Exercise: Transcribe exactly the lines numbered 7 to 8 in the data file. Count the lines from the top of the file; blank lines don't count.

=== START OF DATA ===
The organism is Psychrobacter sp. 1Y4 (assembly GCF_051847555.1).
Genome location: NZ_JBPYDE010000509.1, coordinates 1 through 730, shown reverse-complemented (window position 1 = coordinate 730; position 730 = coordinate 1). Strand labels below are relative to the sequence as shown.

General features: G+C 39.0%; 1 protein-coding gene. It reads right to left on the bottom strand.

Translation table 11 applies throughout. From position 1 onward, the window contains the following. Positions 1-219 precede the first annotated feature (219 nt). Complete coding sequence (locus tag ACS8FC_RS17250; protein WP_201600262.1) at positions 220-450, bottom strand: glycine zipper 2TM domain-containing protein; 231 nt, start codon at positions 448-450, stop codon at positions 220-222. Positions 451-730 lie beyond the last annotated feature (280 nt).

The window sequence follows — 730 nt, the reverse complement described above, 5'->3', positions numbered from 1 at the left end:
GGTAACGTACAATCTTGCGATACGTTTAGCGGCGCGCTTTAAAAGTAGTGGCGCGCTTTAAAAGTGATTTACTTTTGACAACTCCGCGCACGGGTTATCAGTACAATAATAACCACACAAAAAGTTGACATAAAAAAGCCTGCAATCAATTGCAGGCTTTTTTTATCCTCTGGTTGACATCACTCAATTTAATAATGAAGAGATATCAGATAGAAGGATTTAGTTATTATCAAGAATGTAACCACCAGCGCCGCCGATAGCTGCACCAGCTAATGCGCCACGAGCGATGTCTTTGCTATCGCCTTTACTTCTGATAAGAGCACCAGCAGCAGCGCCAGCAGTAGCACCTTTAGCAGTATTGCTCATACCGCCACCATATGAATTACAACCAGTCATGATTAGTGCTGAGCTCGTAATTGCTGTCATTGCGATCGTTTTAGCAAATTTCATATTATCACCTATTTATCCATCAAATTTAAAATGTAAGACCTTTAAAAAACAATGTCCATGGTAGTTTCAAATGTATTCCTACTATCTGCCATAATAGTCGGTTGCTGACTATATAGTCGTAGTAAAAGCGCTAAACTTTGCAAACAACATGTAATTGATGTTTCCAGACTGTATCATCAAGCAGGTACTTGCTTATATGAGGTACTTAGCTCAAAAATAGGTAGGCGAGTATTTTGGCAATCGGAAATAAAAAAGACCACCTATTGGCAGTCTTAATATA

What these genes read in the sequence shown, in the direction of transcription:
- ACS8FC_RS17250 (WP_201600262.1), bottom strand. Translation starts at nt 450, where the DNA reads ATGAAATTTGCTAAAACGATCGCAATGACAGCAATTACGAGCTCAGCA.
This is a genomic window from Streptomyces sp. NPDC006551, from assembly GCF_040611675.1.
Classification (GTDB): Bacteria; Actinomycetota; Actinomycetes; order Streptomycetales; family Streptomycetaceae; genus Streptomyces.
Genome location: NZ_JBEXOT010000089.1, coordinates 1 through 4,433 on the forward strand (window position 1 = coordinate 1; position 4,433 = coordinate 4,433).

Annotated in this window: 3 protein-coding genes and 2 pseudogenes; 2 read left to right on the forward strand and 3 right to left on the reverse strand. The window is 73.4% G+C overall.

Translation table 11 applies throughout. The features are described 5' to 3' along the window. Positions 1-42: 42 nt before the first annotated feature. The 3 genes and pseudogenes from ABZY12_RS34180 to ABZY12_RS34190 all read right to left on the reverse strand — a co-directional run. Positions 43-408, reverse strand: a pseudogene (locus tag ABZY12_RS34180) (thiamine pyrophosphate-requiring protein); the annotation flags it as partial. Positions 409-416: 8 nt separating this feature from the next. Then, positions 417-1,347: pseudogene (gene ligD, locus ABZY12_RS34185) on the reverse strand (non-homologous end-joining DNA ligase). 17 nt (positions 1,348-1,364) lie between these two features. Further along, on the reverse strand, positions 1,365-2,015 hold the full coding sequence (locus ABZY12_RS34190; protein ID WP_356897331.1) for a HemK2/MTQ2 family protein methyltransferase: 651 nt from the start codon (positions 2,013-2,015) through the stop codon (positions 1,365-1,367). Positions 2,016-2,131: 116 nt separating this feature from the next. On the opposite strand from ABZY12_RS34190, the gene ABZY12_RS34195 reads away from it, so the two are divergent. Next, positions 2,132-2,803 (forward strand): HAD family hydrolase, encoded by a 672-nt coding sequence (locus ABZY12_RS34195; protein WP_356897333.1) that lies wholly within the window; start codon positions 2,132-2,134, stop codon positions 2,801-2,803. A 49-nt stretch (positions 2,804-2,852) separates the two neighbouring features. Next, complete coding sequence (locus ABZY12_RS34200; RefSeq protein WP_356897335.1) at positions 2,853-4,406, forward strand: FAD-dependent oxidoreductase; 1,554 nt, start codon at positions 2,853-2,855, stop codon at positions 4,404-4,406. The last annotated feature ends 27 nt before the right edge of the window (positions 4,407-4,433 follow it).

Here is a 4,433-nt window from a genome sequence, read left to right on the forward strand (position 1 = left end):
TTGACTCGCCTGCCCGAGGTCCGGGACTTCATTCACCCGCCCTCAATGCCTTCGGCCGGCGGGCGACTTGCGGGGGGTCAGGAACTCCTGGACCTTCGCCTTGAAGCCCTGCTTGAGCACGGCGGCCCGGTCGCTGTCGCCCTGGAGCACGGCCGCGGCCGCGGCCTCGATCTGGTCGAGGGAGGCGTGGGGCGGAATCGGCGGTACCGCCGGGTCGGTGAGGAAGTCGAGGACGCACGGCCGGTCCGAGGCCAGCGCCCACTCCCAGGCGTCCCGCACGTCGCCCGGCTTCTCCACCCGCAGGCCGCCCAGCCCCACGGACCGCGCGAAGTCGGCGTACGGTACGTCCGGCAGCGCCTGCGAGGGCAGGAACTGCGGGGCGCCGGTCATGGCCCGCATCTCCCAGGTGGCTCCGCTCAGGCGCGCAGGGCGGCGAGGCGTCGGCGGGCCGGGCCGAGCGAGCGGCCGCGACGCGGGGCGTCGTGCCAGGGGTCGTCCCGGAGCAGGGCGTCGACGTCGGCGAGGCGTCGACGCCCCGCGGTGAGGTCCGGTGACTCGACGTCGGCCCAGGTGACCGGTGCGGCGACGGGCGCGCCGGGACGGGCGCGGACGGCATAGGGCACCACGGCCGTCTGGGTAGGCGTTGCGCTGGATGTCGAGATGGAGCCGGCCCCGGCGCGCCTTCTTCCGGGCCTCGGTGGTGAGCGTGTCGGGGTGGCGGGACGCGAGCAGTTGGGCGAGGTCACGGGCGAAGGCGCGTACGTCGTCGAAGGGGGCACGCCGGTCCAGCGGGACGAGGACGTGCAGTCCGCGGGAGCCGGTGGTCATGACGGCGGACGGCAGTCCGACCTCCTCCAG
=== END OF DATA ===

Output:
What these genes read in the sequence shown, in the direction of transcription:
- ACS8FC_RS17250 (WP_201600262.1), bottom strand. Translation starts at nt 450, where the DNA reads ATGAAATTTGCTAAAACGATCGCAATGACAGCAATTACGAGCTCAGCA.